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VOL. 128 | NO. 31 | Thursday, February 14, 2013

Dana and Ray Brandon

Is College Really Worth the Cost?

By Ray and Dana Brandon

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Ray’s Take The struggle recent graduates have had finding jobs has many people wondering if college is still worth the expense. According to some reports, it is. Consider this recent finding by the Lumina Foundation and Georgetown University’s Center on Education: The unemployment rate for college graduates is 6.8 percent, but it’s nearly 24 percent for those with only a high school diploma.

That’s just part of the story, however. Other reports indicate that a huge percentage of recent graduates are actually underemployed – working at jobs where no college degree is required. In fact, when you add their numbers to the unemployed, it takes in half of all new graduates.

However, this could be a short-term hiccup caused by a sluggish economy. College graduates still tend to earn some $1.3 million more than those without a degree over their lifetimes.

On average, college degrees are worth it, but not all degrees are equal. Considering how college costs have soared, what you study and where you study it factor in more significantly than ever. Where just getting that degree used to be enough to open doors, now it’s what you actually learned that matters. According to a book by Richard Arum and Josipa Roksa, more than a third of college graduates actually gain no measurable skills from their college education. These grads were counting on the value of that diploma alone to launch their career. That’s simply not enough anymore.

College is still vastly important to building a career that leads to financial security. However, it’s important that college students not only commit large sums of money, they must also commit themselves to gaining the knowledge and skills the marketplace needs.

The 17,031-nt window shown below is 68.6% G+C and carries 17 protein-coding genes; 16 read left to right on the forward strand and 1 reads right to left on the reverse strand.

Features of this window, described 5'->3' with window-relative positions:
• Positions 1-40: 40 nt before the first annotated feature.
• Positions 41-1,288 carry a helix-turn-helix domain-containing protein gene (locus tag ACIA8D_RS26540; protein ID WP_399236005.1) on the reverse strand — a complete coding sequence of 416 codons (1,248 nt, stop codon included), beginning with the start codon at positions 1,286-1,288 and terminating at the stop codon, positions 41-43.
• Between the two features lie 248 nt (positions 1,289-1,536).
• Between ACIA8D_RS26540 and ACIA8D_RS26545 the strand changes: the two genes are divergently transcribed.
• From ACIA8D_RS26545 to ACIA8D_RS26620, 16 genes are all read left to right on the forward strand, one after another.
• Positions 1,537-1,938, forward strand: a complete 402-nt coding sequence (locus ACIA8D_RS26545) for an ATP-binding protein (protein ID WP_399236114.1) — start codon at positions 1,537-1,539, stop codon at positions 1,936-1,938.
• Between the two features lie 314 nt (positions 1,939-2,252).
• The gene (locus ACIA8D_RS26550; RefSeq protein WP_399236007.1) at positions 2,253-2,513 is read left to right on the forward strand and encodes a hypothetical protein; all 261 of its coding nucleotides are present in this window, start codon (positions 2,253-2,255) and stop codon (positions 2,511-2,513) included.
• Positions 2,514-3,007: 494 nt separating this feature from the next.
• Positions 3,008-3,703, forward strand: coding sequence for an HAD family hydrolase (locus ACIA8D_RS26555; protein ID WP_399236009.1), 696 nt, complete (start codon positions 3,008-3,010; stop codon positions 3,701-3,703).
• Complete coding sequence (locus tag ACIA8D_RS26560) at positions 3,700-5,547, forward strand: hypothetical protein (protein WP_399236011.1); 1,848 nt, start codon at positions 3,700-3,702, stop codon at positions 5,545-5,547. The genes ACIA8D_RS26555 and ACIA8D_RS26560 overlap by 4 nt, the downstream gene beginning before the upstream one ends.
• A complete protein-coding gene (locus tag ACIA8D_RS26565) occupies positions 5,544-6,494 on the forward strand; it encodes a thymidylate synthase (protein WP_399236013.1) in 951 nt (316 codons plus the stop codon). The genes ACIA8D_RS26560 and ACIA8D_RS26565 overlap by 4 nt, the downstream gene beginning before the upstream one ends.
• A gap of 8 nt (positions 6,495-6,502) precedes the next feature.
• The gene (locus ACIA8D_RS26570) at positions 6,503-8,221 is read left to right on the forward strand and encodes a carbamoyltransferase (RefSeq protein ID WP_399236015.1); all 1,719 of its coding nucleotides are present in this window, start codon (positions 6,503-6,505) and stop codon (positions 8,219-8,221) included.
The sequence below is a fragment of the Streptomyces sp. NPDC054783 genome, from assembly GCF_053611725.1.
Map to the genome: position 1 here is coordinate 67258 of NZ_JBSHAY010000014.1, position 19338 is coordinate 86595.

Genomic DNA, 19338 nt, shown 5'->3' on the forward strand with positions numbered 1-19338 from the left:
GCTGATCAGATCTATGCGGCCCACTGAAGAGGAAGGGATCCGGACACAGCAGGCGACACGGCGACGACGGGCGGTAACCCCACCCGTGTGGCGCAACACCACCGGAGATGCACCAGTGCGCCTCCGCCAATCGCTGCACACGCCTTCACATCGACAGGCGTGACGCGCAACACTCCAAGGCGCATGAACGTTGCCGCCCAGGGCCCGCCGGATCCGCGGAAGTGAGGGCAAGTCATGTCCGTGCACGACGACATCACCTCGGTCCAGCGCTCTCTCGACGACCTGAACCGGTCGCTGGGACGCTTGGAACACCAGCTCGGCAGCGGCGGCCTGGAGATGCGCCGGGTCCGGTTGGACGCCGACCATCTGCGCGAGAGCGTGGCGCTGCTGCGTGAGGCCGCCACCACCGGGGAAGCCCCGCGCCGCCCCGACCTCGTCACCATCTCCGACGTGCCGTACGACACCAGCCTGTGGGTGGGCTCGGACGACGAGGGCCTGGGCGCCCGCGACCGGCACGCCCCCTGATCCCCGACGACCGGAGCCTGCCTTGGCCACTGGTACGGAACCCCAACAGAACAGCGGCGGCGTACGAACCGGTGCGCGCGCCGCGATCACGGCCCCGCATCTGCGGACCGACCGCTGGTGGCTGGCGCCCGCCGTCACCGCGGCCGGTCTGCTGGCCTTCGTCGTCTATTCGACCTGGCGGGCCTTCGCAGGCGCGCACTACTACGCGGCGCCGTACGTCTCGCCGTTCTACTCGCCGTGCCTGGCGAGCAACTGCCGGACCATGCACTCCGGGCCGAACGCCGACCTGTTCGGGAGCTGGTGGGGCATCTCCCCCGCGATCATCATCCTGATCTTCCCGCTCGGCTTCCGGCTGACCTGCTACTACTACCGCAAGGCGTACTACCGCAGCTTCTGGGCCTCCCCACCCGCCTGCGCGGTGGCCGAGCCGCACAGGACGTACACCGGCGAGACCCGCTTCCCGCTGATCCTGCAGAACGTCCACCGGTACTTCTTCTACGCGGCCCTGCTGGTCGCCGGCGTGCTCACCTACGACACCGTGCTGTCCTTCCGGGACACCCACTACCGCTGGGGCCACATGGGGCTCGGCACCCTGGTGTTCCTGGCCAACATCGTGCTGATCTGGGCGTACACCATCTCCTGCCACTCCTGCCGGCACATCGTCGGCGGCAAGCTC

Dana’s Take That Lumina/Georgetown study Ray referenced turned up another interesting statistic: Many associate’s degrees produce better average earnings than some bachelor’s degrees. Even a vocational educational certificate can produce higher wages, especially if that training is in science, technology, engineering or mathematics. Plus, the student loan burden is much lighter.

For many young people, attending a community college could be a better way to start their higher education. To start with, these colleges are typically less than half the cost of a four-year university. If a student realizes he or she wants to change their area of study (and many of them do), the financial setback is not nearly as great.

Of course, these shorter educational programs can still lead to a bachelor’s degree at a four-year university. Many times that is the case. The difference is that the student moving on most likely has a better understanding of a chosen career and a stronger commitment to achievement. Plus a smaller financial burden to bear. That makes an accredited, reputable community college a money-smart choice for many families and their high school grads.

Ray Brandon is a certified financial planner and CEO of Brandon Financial Planning (www.brandonplanning.com). His wife, Dana, has a bachelor’s degree in finance and is a licensed clinical social worker. Contact Ray Brandon at raybrandon@brandonplanning.com.

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